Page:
Anger rose in Kinshasa's slums as DR Congo's poor grappled with little more than bare hands against torrential rains and flooding
Kinshasa (AFP) - Anger peaked in Kinshasa's slums Wednesday as DR Congo's poor grappled with little more than bare hands against torrential rains and flooding that have left 31 people dead and 20,000 families homeless in less than three weeks.
"They kill us from hunger, now they're exterminating us with water," said Jocelyne Kapinga, wading through mud, slime and fecal matter swirling inches above the heels of her rubber boots.
Since November 19, "we have recorded 31 deaths due to the collapse of homes" in repeated downpours, Kinshasa's Interior Minister Emmanuel Akweti told AFP.
The city's wet season normally runs from October to May, but this year the rains began only in mid-November, with a third of the average annual rainfall -- or 450 mm (17.72 inches) of water -- falling in less than three weeks, Akweti said.
In Ndanu, an impoverished southeastern district of the Democratic Republic of Congo's capital, people have been hit especially badly by this year's unusually heavy rains.
The area sits near the Ndjili and Matete tributaries of the giant Congo river and in the 1970s served as a water reserve to irrigate vast rice-fields run by Chinese aid organisations.
But as the city's population expanded relentlessly to hit 10 million, flimsy shacks and huts sprouted across the area to house some 50,000 people, but without sewerage or any kind of urban planning.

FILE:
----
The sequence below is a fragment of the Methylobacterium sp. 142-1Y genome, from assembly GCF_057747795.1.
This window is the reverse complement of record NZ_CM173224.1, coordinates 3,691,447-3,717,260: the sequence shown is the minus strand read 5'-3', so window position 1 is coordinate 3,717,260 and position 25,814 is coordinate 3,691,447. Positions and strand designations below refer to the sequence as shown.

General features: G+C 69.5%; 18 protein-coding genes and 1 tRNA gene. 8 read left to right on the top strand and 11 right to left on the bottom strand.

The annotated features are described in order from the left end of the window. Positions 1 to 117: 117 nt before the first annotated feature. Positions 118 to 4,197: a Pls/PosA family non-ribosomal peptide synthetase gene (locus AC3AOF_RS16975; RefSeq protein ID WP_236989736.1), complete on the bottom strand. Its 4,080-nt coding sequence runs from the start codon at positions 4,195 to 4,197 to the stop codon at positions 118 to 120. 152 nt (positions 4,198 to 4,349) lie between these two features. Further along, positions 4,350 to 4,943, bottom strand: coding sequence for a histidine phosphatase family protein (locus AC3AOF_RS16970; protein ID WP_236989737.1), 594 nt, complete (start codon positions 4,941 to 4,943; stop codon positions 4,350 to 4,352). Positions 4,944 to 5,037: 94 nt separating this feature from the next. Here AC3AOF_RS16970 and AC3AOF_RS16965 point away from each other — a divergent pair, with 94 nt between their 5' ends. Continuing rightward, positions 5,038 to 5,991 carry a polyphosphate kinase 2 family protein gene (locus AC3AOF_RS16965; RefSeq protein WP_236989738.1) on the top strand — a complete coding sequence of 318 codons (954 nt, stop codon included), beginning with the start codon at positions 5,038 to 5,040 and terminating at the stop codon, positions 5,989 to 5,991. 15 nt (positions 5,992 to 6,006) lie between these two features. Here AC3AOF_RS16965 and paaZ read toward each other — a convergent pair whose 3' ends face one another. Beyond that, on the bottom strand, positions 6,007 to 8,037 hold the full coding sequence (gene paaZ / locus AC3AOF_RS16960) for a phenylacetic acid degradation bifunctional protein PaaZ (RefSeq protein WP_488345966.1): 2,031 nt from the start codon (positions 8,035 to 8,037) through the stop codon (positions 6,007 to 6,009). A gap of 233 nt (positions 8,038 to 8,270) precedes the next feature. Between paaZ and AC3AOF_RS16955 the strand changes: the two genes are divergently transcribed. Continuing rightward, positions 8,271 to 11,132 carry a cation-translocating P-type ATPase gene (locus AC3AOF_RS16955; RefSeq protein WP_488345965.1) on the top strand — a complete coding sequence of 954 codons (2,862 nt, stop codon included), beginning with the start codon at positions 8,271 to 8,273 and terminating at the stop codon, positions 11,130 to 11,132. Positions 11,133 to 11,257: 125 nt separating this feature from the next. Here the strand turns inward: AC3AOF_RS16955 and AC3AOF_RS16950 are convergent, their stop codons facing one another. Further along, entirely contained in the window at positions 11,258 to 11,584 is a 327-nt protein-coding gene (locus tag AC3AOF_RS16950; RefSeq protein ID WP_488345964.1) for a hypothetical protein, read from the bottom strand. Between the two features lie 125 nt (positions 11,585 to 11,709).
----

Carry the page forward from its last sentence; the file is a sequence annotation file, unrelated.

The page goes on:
Most of the deaths from the recent floods occurred in the city's particularly impoverished southern and eastern districts, notably along the banks of the giant Congo river.
Saying more heavy rain is forecast from now until the end of December, Akweti urged people in flooded areas "to leave their homes without delay."
- City blames climate change -
"We are convinced the unusual rainfall is connected to climate change," Akweti said.
But one Ndanu resident brushed off the claim, saying "Every year there's flooding, the authorities don't do anything about it, they don't care."
Women and children there were busy scooping smelly yellowed water into old saucepans with their bare hands on Wednesday, the children in water to their waists.
Schools were empty, furniture and the odd electrical appliance piled high to keep dry, and in places fecal matter floated in stagnant water as makeshift sewage pits overflowed.
At the Saint-Bernard school, some 30 classrooms have been totally submerged by the rains, with only the desk-tops visible.
"What're the authorities waiting for to build concrete dams," said Mangala Nsenge, a 70-year-old speaking out on behalf of others.
"Elections are coming up but whoever comes here will be in for trouble," he said, angrily adding: "Where are they? They've abandoned us."
In hopes of keeping back the water, Ndanu residents have built a thin bamboo fence reinforced by bags of sand.
"We built this ourselves, without any help from the government or the town hall," said Raph Kayembe, an unemployed man in his 50s. "Every year we're under water."
The city's main pumping facility has been seriously damaged by the flooding, with water supplies cut to half of the city's people.
But city authorities hope the taps will be running again by day's end.